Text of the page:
Home Assistant

Home Assistant Shell Integration: Local & SSH Linux Control

Looking to automatically execute commands on a Raspberry Pi or Linux machine from within Home Assistant? This step-by-step guide will teach you how to send shell commands to any other machine on your network. This is a very powerful tool!

If you are running Home Assistant inside a Docker container, you can also use this method to execute commands outside of the container on the main machine by using SSH.

suave

Prerequisite

You should have Home Assistant installed and running and a basic understanding of YAML including how to edit configuration.yaml. You will also need the SSH & Web Terminal add-on installed.

If you are new to Home Assistant or you are not yet familiar with editing YAML files then you should definitely check out my beginners tutorial on YAML first. I would also recommend taking a look at my other tutorials on automation and scripts.

A basic understand of Linux terminal commands would also be advantageous as there is quite a lot to do in the terminal! Don’t worry if you are still learning, everything is detailed here and you can just copy and paste the commands.

In order to make things clearer in the tutorial, we can differentiate between commands to be typed into your Home Assistant terminal, commands to be typed into your remote host / external container terminal and commands to be typed into your main system terminal.

Note that I am using Mac OS X on my main computer so I will be using the built-in terminal. If you are using Windows then you can use a terminal program like PuTTY.

For this tutorial I shall be using a remote Raspberry Pi for the remote host that I wish to control.

These commands should be typed at the Home Assistant prompt.
These commands should be typed at the remote host / external container promt.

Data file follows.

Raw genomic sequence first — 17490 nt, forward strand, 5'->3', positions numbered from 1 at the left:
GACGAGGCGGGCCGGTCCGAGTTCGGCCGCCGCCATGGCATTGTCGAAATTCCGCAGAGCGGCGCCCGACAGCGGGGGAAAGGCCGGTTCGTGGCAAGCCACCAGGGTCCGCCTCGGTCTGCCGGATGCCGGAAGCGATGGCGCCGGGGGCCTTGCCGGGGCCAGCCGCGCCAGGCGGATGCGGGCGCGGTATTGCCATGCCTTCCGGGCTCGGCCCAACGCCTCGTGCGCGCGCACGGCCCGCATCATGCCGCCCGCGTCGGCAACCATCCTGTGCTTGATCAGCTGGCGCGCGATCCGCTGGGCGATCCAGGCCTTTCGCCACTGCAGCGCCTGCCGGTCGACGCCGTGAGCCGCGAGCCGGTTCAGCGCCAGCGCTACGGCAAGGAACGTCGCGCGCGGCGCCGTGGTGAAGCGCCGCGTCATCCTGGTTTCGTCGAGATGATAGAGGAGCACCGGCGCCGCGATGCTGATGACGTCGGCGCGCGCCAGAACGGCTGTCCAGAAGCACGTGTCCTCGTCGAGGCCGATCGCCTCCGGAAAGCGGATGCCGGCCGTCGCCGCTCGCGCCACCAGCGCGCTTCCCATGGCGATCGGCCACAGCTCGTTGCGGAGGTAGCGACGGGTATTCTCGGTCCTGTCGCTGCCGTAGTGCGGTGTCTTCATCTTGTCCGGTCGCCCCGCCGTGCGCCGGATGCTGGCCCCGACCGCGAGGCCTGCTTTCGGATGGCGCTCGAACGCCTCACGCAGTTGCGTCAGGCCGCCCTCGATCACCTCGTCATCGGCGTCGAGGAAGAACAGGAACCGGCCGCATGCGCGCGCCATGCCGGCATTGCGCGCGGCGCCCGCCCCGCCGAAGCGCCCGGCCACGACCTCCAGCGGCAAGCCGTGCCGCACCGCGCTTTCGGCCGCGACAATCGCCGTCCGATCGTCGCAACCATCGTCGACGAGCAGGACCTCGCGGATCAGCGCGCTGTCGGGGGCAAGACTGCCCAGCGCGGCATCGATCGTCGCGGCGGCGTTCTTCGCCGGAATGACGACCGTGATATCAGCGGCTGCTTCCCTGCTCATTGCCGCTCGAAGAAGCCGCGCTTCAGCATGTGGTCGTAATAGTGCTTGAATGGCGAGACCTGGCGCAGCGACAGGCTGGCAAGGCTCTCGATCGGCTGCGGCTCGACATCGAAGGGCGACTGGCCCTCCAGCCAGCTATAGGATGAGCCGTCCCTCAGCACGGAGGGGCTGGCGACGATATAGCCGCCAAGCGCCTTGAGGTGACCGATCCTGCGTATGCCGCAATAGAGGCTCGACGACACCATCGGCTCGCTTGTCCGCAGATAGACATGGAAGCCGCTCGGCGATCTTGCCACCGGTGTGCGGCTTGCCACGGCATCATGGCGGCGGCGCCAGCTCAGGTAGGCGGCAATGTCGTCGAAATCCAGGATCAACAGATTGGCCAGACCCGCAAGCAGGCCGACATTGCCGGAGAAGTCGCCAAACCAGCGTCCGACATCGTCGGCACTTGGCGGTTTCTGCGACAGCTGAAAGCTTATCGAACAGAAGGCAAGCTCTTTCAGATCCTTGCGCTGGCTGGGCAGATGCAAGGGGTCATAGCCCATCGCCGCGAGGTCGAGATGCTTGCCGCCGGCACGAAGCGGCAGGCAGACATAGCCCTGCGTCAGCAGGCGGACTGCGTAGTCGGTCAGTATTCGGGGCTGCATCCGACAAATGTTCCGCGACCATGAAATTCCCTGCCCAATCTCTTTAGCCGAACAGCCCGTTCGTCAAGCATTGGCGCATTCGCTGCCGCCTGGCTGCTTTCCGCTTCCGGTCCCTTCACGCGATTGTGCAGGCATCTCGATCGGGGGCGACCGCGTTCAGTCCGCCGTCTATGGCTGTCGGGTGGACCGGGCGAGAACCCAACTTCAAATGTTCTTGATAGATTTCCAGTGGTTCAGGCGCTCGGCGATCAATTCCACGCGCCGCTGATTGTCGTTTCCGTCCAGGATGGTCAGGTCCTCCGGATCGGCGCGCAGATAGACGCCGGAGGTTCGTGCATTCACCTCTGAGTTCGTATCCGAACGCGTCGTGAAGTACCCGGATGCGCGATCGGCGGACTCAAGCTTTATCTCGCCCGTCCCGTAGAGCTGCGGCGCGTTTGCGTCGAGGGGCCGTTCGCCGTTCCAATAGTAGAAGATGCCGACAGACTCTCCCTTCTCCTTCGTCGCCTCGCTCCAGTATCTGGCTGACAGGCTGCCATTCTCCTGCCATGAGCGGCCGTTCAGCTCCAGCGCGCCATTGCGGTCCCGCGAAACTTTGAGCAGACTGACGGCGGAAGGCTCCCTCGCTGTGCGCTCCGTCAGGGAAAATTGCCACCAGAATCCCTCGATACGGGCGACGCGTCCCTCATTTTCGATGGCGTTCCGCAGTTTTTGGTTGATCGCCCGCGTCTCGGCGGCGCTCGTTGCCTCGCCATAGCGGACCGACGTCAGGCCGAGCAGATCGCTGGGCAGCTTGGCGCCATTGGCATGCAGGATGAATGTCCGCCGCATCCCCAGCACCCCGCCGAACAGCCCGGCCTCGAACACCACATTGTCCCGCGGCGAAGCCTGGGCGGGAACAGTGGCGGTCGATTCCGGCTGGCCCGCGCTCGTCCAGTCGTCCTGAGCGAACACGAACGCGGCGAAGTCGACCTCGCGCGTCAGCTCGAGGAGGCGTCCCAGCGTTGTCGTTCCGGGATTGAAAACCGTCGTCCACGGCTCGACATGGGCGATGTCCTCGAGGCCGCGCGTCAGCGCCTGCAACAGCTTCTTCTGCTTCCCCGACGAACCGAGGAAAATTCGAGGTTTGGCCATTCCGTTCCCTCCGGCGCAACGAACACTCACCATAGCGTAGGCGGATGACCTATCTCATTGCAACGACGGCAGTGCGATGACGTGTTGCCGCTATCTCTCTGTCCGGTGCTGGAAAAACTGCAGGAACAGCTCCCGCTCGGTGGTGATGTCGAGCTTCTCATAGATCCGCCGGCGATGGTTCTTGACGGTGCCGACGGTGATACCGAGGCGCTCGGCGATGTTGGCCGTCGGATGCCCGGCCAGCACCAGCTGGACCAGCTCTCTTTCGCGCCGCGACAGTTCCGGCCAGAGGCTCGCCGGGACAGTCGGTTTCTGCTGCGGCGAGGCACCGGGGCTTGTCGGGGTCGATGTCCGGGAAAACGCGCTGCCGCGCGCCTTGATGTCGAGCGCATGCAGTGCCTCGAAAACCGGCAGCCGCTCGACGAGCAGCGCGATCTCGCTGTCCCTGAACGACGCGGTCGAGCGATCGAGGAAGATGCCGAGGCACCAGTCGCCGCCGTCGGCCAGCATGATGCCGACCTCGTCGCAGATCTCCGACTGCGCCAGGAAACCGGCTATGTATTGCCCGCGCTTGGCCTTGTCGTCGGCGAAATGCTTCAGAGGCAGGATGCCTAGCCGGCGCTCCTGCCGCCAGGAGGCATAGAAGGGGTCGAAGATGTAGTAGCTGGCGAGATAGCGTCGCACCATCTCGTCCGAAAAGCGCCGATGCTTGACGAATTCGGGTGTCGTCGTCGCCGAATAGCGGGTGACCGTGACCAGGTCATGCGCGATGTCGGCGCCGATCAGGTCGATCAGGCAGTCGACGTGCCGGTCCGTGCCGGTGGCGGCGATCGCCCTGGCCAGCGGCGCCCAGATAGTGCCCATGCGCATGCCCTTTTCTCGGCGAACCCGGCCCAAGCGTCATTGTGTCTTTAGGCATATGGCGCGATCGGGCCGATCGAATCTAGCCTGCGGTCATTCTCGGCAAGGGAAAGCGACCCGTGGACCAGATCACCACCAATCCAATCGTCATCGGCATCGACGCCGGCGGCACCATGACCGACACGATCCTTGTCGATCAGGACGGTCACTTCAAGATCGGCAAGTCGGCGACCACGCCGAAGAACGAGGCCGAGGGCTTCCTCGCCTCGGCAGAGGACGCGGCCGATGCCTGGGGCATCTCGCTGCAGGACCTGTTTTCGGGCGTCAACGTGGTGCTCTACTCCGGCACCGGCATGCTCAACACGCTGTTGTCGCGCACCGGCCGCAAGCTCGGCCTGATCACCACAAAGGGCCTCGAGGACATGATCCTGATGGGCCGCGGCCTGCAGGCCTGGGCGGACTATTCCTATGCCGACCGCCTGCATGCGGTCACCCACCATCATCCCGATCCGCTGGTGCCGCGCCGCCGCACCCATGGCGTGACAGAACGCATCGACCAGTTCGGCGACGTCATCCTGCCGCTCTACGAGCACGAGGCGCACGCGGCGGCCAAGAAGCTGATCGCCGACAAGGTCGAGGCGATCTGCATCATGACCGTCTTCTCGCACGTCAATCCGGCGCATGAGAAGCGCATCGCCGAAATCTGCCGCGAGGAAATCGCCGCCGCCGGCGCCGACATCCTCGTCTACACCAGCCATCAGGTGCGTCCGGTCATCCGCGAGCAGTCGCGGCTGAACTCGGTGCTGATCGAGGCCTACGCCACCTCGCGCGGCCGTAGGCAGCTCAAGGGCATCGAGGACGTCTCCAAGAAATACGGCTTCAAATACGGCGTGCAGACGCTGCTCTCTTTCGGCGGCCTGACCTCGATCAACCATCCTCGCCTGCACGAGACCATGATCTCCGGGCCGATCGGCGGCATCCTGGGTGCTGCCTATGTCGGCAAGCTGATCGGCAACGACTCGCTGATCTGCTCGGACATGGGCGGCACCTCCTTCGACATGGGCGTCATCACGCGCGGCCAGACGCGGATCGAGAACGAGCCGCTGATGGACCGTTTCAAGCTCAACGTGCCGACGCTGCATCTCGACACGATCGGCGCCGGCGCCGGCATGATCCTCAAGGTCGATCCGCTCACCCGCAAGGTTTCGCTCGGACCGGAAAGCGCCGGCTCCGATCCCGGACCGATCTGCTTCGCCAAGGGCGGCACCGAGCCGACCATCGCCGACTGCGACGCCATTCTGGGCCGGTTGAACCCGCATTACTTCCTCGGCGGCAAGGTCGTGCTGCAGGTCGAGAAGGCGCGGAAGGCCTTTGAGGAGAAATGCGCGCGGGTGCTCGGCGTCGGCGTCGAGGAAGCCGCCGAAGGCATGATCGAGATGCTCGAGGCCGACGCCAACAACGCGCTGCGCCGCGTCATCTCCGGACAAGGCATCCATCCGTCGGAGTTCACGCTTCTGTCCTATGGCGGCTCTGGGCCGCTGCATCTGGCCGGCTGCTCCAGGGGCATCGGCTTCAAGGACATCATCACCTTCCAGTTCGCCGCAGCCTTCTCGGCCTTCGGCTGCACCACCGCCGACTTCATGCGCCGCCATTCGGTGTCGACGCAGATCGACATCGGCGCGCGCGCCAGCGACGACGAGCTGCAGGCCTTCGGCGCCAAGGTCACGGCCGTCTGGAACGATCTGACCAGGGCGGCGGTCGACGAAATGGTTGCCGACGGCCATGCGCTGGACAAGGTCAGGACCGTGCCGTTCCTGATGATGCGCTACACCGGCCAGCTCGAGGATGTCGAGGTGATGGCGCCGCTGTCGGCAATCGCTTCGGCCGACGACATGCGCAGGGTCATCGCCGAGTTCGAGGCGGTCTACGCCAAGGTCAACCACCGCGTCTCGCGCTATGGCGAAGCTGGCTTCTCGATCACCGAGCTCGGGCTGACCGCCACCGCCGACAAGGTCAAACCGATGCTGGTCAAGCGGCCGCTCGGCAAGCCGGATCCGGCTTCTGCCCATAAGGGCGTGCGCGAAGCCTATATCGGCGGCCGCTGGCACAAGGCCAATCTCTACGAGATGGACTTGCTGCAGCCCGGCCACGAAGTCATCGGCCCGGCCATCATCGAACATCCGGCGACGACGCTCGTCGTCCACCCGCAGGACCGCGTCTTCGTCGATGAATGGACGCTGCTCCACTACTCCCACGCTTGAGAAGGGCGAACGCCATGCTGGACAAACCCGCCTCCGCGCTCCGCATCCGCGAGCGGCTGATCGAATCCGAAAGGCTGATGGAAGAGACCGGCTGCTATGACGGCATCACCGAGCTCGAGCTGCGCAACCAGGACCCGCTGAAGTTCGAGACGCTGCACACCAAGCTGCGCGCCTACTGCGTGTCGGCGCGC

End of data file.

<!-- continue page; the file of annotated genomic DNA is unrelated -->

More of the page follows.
These commands should be typed at your main system prompt

Executing a shell command

In most cases Home Assistant installations run from within a Docker container. This makes the installation process much easier and allows Home Assistant to run alongside other systems with no disruption or conflict.

When executing shell commands in Home Assistant, the execution will occur from the bash shell within the container and not the main system shell.

For some applications it may be adequate to execute commands from the Home Assistant CLI, however the real power of this integration comes when you combine it with SSH. This allows you to take control of remote Linux-based machines or the main local system shell if you have one available.

Add the shell integration

First we will add the following basic shell command to create a new file within the Home Assistant container in order to demonstrate the basic use of the integration.

touch text.txt

To assign this terminal command to a function in Home Assistant, first we will add the shell integration to our configuration.yaml file. Then we will create a new shell command called my_first_shell_command.

shell_command:
  my_first_shell_command: touch test.txt

Triggering a shell command

This will add a new service in Home Assistant called shell_command.my_first_shell_command, which we can call from anywhere that can trigger a service. To test this we will add the following script.

script:
  my_first_shell_command_script:
    sequence:
      service: shell_command.my_first_shell_command

Now click on developer tools from the sidebar and goto the services tab. Choose the script.turn_on service and set the entity ID to script.my_first_shell_command_script. Finally click the call service button.

Checking that the command executed

Now we need to access the Home Assistant terminal. You can either do this by using your system terminal to connect to Home Assistant or by using the web terminal in Home Assistant. If you wish to use the web terminal, simply click on terminal from the sidebar to open up the terminal.

If you wish to connect with your system terminal, go ahead and enter the following command replacing your-homeassistant with the IP address of your Home Assistant server. You can also specify the port if different from the default value of 22 .

ssh root@your-homeassistant -p 22

Once at the Home Assistant command prompt, enter the following command to confirm that the file test.txt has been created.

ls ~/config/test.txt

If the file has been successfully created then the path and filename should be echoed. This indicates that the service we created in Home Assistant has executed the shell command. Awesome!

Setup SSH